The External Vice President for Local Affairs hosted a health and safety town hall at the Isla Vista Community Center, covering student mental health and addiction on May 7 at 7 p.m. 

The External Vice President for Local Affairs hosted a health and safety town hall at the Isla Vista Community Center. Lizzy Rager / Daily Nexus

With around 30 attendees, the event was the third town hall this year by the External Vice President for Local Affairs (EVPLA), following several health and safety workshops throughout the year and the distribution of Narcan supplies before and during Deltopia — I.V.’s annual unsanctioned street festival.  

Representatives from Santa Barbara Neighborhood Clinics (SBNC), UC Santa Barbara Counseling & Psychological Services (C.A.P.S.), Gauchos for Recovery (GFR) and Life of the Party (LOTP) spoke about their programs and took questions from the audience. 

The Nexus was unable to verify some of the last names of the speakers at the event. 

Turi Honegger, a 15-year psychologist for C.A.P.S., kicked off the town hall. C.A.P.S., the primary mental health service at UCSB, offers in-person and telephone individual and group counseling services with licensed psychologists, alongside drop-in mental health peer counseling among other functions. Honegger was accompanied by his dog, Buddha.

“This is what a psychologist looks like on campus. Although we are not all white. We’re not all male. We’re not all bald. We’re kind of all different colors. And there’s about 35 of us in varying stages of training, but I’m what an old one looks like it’s been licensed for,” Honegger said. “And I’m glad that this is a topic that I can’t believe how many folks have kind of gathered here on your average Tuesday evening,” Honegger said. 

Honegger emphasized that C.A.P.S. is free if you’re a registered student — paid for by registration fees — and that the program is “not necessarily a long-term care service.” Any student can walk in during its hours and get a 20-30 minute initial evaluation the same day, and the healthcare provider can draw out a mental health plan, he said.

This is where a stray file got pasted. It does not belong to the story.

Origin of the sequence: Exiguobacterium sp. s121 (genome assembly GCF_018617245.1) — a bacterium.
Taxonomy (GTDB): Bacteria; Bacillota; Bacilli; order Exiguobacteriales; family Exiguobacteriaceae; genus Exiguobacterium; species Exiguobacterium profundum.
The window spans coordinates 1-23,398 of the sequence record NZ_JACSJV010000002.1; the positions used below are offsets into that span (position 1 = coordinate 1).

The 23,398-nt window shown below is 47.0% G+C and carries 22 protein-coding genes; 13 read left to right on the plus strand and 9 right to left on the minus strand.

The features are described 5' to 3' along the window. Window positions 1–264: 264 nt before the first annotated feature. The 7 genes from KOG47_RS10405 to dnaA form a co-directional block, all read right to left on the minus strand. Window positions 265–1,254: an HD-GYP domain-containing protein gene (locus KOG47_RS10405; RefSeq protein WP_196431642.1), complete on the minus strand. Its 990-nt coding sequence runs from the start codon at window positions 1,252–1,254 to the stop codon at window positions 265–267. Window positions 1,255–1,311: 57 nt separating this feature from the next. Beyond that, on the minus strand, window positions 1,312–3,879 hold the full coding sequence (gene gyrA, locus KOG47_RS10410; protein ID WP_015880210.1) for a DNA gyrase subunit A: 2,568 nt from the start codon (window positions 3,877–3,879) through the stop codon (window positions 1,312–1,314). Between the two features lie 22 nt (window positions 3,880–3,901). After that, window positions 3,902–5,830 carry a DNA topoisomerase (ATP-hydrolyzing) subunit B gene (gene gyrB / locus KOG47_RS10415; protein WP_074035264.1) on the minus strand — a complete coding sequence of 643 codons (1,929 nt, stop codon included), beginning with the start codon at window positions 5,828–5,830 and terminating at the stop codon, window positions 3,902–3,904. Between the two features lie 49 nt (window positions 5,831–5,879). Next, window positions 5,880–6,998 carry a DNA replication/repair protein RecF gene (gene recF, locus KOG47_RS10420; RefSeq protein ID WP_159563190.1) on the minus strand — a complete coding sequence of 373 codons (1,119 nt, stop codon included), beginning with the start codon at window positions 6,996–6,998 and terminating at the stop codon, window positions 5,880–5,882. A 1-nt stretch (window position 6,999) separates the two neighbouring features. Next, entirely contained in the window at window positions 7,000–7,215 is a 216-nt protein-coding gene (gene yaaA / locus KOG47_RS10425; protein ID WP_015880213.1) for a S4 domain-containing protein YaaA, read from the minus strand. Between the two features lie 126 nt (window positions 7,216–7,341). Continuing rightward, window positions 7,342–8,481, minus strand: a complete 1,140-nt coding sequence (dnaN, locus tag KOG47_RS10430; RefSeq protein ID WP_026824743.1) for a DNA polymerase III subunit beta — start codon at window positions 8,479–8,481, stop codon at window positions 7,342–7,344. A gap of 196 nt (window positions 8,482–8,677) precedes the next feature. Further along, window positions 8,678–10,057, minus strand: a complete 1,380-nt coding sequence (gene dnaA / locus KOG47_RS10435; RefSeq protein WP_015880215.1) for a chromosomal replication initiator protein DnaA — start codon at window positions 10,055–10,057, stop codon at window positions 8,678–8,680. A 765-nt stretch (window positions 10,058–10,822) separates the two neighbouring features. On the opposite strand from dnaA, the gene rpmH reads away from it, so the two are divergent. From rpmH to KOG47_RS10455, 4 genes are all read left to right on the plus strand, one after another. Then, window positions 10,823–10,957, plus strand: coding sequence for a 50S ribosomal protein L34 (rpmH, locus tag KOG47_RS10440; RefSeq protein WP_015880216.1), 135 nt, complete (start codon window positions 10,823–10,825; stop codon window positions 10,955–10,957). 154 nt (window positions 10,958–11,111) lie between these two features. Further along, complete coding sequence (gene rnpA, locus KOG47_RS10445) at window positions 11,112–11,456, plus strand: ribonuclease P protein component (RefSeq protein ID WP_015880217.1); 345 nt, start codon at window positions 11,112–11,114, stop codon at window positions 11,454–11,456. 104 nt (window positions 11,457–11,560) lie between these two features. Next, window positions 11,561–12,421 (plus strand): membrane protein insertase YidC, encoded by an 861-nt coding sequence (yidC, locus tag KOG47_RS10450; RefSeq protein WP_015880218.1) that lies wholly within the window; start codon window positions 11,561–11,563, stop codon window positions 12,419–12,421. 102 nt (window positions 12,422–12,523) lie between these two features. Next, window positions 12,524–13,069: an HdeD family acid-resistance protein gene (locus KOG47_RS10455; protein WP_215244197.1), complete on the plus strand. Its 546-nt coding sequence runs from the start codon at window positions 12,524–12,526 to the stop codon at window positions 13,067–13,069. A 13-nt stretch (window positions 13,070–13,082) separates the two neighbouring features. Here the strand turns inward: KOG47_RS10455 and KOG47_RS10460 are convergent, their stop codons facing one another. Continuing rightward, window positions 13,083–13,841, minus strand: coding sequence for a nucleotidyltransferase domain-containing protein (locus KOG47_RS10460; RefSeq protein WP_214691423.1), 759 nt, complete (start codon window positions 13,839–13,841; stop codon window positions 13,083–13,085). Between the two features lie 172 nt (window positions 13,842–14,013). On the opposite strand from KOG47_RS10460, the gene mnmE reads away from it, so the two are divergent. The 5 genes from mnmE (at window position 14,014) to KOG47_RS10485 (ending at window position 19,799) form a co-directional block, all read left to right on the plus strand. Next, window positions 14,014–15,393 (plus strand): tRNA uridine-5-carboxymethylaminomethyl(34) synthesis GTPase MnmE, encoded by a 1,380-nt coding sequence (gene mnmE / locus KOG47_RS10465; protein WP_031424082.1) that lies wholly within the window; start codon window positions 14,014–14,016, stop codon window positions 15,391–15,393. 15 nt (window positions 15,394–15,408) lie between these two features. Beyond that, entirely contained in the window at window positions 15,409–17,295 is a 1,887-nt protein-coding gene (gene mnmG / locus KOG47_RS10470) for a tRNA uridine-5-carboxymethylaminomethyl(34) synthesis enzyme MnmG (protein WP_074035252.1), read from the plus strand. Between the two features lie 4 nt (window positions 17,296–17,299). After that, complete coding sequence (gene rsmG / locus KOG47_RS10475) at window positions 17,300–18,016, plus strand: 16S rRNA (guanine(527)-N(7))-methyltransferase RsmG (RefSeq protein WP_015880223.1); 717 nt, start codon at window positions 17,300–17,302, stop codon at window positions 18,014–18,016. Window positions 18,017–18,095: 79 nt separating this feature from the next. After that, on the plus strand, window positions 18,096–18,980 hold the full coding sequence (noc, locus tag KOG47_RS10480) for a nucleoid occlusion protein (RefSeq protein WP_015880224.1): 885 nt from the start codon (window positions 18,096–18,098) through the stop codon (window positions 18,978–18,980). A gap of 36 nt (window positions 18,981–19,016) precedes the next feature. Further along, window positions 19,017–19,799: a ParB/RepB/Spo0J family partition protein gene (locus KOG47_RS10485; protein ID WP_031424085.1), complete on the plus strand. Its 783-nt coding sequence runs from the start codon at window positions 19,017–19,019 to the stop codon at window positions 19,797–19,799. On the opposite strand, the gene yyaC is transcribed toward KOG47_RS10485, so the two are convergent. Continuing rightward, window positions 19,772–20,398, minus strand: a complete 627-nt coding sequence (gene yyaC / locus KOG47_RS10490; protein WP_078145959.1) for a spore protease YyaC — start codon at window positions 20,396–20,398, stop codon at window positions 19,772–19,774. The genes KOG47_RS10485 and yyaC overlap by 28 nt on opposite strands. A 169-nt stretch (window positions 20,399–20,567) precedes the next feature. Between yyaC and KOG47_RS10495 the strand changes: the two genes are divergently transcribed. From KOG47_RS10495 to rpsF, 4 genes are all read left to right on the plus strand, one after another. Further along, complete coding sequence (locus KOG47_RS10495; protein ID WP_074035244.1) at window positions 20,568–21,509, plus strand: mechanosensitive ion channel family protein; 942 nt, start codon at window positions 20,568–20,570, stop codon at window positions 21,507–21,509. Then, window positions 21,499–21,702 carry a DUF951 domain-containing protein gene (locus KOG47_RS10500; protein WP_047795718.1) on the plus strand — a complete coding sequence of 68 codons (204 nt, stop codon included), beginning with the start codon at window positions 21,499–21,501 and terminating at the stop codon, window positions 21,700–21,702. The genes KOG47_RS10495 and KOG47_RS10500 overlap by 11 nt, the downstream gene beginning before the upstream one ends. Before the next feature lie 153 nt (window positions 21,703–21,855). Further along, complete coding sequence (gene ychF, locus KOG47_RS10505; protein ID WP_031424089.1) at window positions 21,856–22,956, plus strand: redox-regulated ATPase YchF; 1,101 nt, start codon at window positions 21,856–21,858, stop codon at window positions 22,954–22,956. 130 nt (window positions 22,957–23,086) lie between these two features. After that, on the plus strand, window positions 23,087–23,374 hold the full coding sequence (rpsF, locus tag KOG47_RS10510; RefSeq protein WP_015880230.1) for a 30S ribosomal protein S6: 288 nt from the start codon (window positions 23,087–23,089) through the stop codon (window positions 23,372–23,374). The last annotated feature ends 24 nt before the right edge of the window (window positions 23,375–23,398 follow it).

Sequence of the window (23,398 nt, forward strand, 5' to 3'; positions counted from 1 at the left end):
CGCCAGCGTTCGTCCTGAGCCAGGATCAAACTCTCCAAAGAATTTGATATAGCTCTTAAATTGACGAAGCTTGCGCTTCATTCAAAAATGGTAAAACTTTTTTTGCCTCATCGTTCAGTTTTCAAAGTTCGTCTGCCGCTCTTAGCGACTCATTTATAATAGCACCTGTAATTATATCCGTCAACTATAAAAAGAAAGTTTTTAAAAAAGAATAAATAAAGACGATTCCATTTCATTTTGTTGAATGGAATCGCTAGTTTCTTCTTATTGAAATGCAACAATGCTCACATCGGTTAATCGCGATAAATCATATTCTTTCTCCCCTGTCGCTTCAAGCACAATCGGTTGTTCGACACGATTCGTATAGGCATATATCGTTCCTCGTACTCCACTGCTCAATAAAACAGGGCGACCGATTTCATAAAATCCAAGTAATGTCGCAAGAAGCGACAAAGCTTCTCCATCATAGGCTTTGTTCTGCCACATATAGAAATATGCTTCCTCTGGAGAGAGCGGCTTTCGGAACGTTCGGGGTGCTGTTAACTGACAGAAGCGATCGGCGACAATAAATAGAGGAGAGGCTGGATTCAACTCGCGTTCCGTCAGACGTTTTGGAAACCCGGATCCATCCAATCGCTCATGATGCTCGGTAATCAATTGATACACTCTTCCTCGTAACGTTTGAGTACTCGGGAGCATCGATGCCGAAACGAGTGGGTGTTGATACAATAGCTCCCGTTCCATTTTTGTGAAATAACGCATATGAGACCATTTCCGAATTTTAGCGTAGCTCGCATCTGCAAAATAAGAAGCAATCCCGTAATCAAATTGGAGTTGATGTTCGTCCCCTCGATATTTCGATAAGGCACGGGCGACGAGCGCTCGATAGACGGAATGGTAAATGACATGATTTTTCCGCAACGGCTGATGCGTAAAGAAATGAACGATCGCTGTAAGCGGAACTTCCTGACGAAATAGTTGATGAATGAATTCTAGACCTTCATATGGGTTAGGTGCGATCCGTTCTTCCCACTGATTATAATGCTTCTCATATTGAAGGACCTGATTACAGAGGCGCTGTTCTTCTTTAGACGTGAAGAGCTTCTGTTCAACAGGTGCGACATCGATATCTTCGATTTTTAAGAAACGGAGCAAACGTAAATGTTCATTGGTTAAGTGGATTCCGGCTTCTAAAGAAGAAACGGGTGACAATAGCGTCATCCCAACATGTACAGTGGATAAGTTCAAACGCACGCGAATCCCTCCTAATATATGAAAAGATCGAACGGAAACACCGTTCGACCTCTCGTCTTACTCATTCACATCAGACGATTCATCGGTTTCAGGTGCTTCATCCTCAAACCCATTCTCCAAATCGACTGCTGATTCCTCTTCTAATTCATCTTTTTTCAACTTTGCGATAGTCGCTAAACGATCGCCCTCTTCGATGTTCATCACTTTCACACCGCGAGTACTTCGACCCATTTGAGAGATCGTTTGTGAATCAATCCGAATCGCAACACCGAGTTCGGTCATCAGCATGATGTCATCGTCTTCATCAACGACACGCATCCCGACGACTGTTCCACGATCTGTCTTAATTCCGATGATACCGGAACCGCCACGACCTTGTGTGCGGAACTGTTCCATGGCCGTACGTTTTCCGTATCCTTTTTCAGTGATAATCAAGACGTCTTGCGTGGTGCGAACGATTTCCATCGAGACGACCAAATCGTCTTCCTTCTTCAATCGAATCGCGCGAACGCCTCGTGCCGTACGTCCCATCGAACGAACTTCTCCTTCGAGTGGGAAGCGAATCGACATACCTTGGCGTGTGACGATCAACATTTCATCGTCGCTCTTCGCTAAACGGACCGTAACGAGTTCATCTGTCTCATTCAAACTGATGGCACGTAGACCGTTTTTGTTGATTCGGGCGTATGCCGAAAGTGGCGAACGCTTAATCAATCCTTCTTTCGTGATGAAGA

“Traditional therapy is more like weekly ongoing for a year or two. But we’re for all students and we try and serve as many as possible,” Honegger said. 

If students are worried about the well-being of a friend, they can go to the C.A.P.S. office or its website and fill out a service request form. A C.A.P.S. worker will then call to recommend services.

“What we’ve noticed in the last 20 years is a huge increase in anxiety. And this really went up and up over the pandemic. The pandemic had people a little bit more isolated as you all well know or might have experienced,” Honegger said. “But what we’ve noticed even longer for the pandemic is that anxiety was on the rise. Depression was on the rise, and most fearful of all is that suicide was on the rise.”

An audience member asked Honegger about the nature of group therapy services. He said there are around 24 different groups based on voluntary forms, some grouped by culture or other identities, some focused on psychotherapy, and some traditional “process-related” groups, where you sit in a group and talk.

“The benefits for any one individual going is that not only do you get help and support, but you get to give help and support which is a really powerful experience to be able to help someone else with their issues,” Honegger said.

GFR peer recovery intern Grace Carpenter emphasized the program’s resources, including peer intern office hours – where anyone can talk and share their story — harm reduction tools like fentanyl test strips and Narcan, weekly meetings and its recovery support residence, which is currently at the Santa Ynez student apartments. GFR is part of the alcohol and drug program and seeks to create a “safe and supportive environment for students at all stages of recovery.”

“There’s a lot of different ways you can do this. And recovery’s hard. Most people don’t get it on the first try because it’s very difficult to do,” Carpenter said.

A substance use disorder diagnosis qualifies individuals for therapy through the ADP.